Once aware of them, it was impossible to pay attention to anything else. By the time Tabaski arrived on Saturday — the day after our urban hike — Dakar had transformed itself into a slaughter house as it prepared to sacrifice more than 750,000 sheep for Tabaski’s Eid al-Kabir (Great Feast). Men dug pits in the sand outside of their homes for the event while some homes hung parts of the animal by the front door for baraka, or blessing.
“Prepare for sights and smells you might not be accustomed to,” came a warning from one co-worker. Between the sheep, their droppings, sacrificial pits, the polluted beach, and other scents carried to us on the breeze, our walk certainly kicked off with a multitude of unfamiliar sights and smells.
But there were high moments that far surpassed the low. At one point, we stumbled upon a motorcycle mechanic’s shop. The owner, a tall man named Fara, came outside and greeted us warmly, as though we were old friends. Several minutes and a lot of hand gestures later, we gathered that he owned six motorcycles and specialized in working on BMW’s. Although he doesn’t sell bikes, he seems like a good person to know when the time comes to purchase wheels.
About halfway through our walk, when I thought surely our water bottle was boiling in the heat, we decided that the time to purchase wheels might need to be sooner than later. It was then that we happened to spot the tiny lion-themed car.
Don’t worry mom and dad — it hasn’t come home with us… yet.
Not long after Fara's shop, our sense of direction (or perhaps weariness) told us to cut left if we were to find a clean beach to eventually collapse on. Our turn took us through the heart of Dakar’s Industrial Zone, where neither of us had ever seen so many shipping containers.
Towers of the containers seemed to run for miles in every direction. We would know — we spent another 45 minutes walking past them as we made our way deeper and deeper into the Industrial Zone. As we moved further inland, there were fewer towers. Instead, we saw loaded trucks preparing to haul the containers overland to their final destinations.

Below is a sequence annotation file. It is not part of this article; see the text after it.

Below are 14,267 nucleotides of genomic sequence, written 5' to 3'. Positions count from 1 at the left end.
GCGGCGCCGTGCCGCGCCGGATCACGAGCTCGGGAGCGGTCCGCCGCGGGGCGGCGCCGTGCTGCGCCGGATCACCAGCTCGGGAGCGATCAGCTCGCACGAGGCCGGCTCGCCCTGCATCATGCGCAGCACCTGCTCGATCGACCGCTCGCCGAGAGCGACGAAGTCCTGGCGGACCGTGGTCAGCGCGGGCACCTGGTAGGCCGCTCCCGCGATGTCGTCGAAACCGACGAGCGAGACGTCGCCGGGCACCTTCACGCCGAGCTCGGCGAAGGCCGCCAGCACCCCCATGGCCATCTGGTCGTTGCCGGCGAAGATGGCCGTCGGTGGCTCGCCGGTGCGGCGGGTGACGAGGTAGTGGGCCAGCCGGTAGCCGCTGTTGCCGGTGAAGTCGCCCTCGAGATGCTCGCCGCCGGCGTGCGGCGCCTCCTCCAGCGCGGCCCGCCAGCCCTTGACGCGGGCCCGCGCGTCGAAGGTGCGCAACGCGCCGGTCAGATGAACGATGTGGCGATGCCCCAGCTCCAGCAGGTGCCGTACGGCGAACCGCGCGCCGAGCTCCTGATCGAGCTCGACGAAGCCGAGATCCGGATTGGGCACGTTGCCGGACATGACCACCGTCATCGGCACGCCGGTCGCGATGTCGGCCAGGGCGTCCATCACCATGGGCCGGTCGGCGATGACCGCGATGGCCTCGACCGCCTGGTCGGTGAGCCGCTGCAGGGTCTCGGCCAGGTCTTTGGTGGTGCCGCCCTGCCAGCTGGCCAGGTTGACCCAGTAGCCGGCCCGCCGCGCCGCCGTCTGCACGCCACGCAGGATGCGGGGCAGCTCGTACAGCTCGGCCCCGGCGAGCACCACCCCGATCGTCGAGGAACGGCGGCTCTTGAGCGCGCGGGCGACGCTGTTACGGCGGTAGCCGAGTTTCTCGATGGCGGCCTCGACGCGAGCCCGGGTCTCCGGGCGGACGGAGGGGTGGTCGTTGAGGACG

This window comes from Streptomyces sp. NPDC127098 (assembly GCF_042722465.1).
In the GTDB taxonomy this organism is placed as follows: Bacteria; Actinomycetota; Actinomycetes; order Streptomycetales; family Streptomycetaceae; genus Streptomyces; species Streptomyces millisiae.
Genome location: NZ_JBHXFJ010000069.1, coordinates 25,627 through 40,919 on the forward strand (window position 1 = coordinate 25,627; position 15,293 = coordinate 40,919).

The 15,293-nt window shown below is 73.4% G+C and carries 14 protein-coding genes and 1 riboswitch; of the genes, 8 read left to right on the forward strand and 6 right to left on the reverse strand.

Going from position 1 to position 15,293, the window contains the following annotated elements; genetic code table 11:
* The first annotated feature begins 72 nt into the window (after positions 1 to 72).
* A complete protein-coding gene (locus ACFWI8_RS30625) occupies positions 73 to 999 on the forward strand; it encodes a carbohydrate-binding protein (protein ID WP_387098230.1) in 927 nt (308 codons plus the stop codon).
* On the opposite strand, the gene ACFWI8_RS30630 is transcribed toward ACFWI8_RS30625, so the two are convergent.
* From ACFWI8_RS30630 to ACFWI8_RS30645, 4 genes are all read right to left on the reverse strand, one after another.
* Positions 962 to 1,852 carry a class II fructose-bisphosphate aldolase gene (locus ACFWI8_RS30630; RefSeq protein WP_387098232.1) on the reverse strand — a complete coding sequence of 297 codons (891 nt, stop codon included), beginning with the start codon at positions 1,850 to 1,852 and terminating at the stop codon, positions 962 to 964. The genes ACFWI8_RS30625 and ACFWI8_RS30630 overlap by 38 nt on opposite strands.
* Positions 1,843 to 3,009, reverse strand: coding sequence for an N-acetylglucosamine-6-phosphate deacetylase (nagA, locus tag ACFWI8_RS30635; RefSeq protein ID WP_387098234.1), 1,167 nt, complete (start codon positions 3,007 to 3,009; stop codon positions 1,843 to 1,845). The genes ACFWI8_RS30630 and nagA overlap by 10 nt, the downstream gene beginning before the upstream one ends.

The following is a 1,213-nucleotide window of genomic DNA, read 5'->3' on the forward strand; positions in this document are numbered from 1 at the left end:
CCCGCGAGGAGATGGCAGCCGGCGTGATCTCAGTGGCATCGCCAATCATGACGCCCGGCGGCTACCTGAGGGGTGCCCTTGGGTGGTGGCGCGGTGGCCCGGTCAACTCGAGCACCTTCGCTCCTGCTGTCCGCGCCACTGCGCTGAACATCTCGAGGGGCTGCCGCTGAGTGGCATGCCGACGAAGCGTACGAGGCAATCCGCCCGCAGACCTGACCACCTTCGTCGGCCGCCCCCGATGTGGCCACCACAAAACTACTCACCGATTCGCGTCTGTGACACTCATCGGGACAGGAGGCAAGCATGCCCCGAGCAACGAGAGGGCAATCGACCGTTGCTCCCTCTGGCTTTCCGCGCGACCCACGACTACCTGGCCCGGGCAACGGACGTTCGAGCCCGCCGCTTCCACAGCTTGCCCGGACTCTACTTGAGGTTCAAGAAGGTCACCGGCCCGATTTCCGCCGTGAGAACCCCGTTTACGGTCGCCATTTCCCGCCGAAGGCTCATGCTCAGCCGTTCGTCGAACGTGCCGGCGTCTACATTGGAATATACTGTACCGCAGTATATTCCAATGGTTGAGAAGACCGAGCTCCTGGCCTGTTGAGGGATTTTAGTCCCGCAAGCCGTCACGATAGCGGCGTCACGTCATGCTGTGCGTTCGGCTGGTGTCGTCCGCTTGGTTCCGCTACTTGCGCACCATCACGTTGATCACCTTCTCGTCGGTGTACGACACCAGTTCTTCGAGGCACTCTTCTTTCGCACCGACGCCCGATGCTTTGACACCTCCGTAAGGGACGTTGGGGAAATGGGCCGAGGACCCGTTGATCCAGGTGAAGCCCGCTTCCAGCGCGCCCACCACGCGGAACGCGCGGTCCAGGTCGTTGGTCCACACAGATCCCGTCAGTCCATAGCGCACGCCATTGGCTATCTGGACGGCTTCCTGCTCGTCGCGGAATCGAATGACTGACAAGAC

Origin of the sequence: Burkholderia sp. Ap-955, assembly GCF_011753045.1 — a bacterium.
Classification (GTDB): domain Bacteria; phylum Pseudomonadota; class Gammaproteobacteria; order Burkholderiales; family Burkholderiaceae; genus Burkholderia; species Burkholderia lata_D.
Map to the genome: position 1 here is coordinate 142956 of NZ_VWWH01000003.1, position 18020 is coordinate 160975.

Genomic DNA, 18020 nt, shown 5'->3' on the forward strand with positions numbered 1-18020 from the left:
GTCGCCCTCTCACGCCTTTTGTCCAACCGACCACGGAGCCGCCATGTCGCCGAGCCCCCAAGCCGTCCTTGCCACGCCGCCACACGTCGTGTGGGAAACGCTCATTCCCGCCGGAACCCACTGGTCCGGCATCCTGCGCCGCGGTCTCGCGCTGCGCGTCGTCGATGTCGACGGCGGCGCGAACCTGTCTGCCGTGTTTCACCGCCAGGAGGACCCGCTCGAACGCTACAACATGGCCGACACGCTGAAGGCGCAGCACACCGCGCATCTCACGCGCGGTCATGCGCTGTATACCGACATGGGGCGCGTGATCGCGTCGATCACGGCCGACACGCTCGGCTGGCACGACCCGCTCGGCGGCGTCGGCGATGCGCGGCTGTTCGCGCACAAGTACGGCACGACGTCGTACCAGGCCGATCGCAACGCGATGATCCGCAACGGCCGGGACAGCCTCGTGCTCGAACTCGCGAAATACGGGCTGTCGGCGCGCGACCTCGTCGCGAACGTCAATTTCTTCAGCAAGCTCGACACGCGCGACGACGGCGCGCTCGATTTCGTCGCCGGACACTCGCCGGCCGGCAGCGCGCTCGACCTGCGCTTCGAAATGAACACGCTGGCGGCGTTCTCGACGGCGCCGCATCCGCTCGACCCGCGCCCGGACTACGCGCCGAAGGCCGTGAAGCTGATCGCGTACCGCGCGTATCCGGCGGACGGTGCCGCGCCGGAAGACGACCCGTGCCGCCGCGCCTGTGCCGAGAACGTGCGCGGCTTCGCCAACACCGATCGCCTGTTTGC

Because it was Friday, and the day before Tabaski, many had gone to the mosques. It seemed all work had stalled in the Industrial Zone as workers stopped to pray and then share a midday meal. As we walked through a new wave of smells — couscous and rice and chicken and spices — I realized I had become quite hungry.
Steered by something innate or by divine guidance, we turned up a side road, leaving the Industrial Zone behind, and down a dirt path through a small shantytown. From the heart of the precarious lean-tos came the banging of pots and pans as women also prepared a midday meal for their little ones. It seemed everyone in the city was eating, save us. And I worried how our adventure might end if I turned hangry.
But then, by what could have only been divine guidance, we found ourselves at the gates of a hotel with private beach access. After nearly three hours of wandering, we had arrived at La Plage de La Voile d’Or.
We ordered coke and soda water with lime, followed by fish and chips. The entree did not come out quite as expected, but was delicious, nonetheless.
Once full, we ordered another round of fluids to ward off dehydration. We rested in the shade until we feared we might become too comfortable to leave. Any trace of the morning’s first beach was long gone from our minds as a fresh, lightly salted breeze blew over us.
Eventually, as our skin grew tender with the realization that sunburn was sinking in, it came time for us to leave. We stretched, made a note of the hotel’s name, and prepared to head home. Somewhere on our walk to the main road, it was unspoken but agreed upon that a taxi would be procured for the return trip.
Despite our legs telling us we surely had walked off Dakar’s massive peninsula, we knew we could not be too far away from our apartment. We counted our change, prayed it was enough to get us home, then hailed a yellow car.
And after three hours of exhausting ourselves through the maze of side streets and shops and less desirable beaches to find La Voile, we realized we lived less than five minutes away by taxi. We counted its proximity a blessing, daydreamed of days off spent there, and decided we wouldn't have wanted to discover it any other way.